I’m realizing there’s so much to write about since the few weeks I last wrote. I’ll get to the books soon.
Last week we also took our hospital tour. We wanted to get it out of the way so that we could work on finalizing our birth plan before my next checkup. The hospital only does tours once a week at 5pm, which was definitely annoying, but it worked out. We weren’t the only couple there, about four other couples joined us. The maternity ward itself was fairly nice and while the birthing rooms were huge, the recovery rooms were smaller and more hotel like but not nearly as nice, obviously. I’d written down a list of questions to ask and I was the only one with a list. I felt like a huge nerd, but at the same time I felt prepared. We threw the nurse giving the tour a few times, as I’m fairly certain they don’t see many natural births. While it seemed that most of our questions could be accomodated, the biggest one that we’ll have to resolve with our midwife is the issue with IVs. Since I’m not having an epidural and won’t be on pitocin, there’s no need for me to have an IV. I need to be able to move freely about without being tethered to an IV. And since I won’t have an IV I’ll be eating and drinking as I feel comfortable, hourly. I guess I worded the IV question wrong because the answer I got was “Everyone gets an IV. No food or drinks.” Well, something to that effect. Chris and I continued to prod her and finally she relented to say that they do whatever the doctor tells them to do, which reinforced to Chris and I that we have to talk to our midwife about it and get it on the birth plan that we don’t want an IV. (More information on actual evidenced based facts regarding IVs here). Our alternative if anyone insisted on having some portal set up to my veins was for a hep-lock to appease the minds of those not used to a natural/normal birth (or in the case that I end up Group B strep positive when they test in the last month and have to get antibiotics at birth.)
So, the hospital tour really reinforced that we have to be firm in our wishes while weighing all of the benefits, risks and alternatives to suggestions by those in the hospital. But it also reinforced to labor at home as long as possible before arriving at the hospital. So many natural birth blogs and stories involve the phrase “show up pushing” if you want an intervention free birth as possible in a hospital setting.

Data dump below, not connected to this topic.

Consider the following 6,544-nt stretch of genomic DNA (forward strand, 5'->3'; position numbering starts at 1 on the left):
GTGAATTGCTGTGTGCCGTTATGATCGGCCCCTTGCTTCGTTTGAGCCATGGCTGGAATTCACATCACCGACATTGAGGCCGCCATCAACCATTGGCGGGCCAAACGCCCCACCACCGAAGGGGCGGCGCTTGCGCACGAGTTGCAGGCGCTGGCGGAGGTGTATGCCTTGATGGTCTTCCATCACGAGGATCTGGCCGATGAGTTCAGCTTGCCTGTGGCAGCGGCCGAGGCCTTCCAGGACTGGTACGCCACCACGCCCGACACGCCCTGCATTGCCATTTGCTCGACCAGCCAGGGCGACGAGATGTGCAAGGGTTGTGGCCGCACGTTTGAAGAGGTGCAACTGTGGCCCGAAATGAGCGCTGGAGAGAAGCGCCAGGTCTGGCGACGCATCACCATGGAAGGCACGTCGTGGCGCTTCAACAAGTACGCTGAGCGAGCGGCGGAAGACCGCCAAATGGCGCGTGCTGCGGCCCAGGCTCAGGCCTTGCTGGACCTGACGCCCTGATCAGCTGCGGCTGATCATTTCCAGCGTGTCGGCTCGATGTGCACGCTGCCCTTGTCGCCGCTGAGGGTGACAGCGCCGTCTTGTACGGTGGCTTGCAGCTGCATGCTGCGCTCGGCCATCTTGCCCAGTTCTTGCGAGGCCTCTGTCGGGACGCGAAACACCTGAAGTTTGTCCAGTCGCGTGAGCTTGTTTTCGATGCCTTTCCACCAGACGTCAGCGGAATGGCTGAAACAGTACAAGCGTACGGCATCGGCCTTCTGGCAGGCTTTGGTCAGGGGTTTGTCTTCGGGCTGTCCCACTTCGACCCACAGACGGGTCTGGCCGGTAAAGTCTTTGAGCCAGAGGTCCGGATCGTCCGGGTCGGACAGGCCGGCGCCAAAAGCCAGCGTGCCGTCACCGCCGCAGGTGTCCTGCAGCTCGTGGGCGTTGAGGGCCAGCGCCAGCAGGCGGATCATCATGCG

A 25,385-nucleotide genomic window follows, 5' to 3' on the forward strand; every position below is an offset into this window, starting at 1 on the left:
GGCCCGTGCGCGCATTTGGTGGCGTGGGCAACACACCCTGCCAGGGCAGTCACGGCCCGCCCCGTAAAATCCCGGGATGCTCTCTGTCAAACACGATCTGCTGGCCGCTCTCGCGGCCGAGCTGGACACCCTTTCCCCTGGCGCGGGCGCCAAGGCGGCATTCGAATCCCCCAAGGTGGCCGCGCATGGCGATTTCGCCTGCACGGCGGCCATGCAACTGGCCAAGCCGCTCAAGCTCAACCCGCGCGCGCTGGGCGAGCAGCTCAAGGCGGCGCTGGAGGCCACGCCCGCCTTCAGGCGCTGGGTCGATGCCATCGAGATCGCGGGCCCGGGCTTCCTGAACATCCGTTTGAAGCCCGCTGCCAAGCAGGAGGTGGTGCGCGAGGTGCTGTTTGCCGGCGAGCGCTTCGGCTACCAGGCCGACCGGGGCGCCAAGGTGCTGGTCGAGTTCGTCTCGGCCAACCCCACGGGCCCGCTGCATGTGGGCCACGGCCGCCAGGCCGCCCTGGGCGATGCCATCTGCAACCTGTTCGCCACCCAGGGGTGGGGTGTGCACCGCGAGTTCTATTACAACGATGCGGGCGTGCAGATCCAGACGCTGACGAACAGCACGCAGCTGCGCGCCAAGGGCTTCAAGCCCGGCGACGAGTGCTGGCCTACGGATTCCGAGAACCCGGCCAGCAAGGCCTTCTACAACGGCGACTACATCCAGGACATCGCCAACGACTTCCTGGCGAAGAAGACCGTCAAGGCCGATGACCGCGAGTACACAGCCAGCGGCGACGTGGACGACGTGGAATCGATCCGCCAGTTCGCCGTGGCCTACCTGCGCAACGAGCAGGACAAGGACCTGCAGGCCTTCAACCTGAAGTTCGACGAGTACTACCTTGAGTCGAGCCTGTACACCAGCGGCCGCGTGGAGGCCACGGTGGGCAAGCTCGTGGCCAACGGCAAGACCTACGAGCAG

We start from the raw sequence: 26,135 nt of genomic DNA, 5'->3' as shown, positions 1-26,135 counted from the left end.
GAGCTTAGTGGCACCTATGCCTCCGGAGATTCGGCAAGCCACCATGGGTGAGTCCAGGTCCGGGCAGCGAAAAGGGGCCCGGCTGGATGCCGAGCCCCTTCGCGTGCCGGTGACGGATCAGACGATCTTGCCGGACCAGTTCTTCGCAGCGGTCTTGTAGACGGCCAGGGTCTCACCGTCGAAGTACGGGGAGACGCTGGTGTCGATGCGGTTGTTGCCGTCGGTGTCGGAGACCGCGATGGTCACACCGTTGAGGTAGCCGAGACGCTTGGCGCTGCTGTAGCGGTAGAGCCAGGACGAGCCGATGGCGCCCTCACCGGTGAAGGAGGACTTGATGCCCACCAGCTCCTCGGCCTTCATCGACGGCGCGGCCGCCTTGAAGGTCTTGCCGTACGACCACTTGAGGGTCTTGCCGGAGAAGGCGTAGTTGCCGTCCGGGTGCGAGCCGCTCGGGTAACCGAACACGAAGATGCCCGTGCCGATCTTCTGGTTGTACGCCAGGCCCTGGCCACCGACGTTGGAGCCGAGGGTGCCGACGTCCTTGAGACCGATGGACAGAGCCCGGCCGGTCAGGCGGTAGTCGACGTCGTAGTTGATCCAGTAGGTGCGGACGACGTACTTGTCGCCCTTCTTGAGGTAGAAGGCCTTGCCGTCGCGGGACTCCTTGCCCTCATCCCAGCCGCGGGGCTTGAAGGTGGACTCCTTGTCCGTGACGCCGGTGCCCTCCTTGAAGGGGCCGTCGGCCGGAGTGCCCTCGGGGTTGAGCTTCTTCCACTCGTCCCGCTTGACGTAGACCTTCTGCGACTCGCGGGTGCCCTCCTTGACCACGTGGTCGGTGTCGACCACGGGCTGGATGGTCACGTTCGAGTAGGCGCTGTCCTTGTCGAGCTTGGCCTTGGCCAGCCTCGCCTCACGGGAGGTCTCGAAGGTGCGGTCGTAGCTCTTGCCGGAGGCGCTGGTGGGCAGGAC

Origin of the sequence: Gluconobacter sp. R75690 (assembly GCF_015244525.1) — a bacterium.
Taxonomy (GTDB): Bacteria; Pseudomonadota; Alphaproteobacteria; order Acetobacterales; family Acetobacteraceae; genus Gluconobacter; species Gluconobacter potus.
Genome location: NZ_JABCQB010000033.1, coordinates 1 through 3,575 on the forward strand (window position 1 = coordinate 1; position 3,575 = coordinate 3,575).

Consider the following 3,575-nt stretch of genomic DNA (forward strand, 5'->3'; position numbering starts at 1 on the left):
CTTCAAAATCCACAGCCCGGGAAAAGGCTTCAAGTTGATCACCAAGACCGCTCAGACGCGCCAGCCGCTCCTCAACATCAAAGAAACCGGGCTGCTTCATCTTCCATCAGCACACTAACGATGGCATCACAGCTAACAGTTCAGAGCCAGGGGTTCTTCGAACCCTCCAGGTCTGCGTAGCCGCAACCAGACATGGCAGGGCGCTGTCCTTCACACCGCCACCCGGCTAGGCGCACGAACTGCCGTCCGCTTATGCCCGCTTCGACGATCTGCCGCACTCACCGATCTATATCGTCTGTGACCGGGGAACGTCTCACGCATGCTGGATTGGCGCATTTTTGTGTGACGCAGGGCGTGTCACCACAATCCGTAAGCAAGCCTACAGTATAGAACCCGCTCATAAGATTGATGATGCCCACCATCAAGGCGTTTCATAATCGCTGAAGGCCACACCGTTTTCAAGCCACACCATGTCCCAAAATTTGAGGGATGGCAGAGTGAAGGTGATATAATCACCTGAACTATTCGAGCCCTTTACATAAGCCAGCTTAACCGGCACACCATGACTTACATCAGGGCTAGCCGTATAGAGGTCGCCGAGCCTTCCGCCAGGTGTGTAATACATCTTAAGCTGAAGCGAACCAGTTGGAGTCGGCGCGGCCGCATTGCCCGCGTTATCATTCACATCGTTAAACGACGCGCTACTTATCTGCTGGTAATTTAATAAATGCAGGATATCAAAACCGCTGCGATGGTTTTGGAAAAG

Finally, the books. That’s quite a stack, most of them thanks to the library. The top one and bottom two are mine, so I can take my time with them. I need to get through Birth Matters quickly since when I borrowed it from the library I was second in line. If I can recheck it I will, but I think it is a popular book. The other library books are all nursing or birth books that I want to peruse soon.
I did start reading the top book, The Diaper Free Baby, which is about Elimination Communication. I first heard about this five years ago when we were in Florida from some friends of ours who were doing it with their son. I believe they had success with it and continued it with their second son. It really appeals to me especially after seeing all of my friends and family potty train their 2-4 year olds and how much of a pain it is to do so. The great thing about EC is that you can be a full-timer, such as the stay at home parent who starts it early and does it on a daily basis, or a part-timer such as the working parent who works with the baby mornings, evenings and weekends. There’s even the ocassional ECer who might do it a few times a week. The gist of it is that just as your baby sends you cues for hunger it is also sending you cues for the time to go potty. Since you learn the feeding cues you can learn the pee and poo cues, too. You then assist them in certain holding positions over a toilet or a small bowl when they are newborns and small infants, but as they get older and can hold their head up you can assist them to sit on infant potties, cueing them until they learn with a sort of “pssssss” sound. Apparently it works pretty well. I even asked the female half of our Bradley Birth coaches and she said after she found out about it when her son was six months old she tried it a few times and it worked, she just ended up not being consistent with it to continue. I’m definitely curious about this, so if you have input on EC please share! Plus, hey, if I can get my kid potty trained by 12-18 months I’ll be a happy camper. Chris is on board with it, too, so that helps out a lot.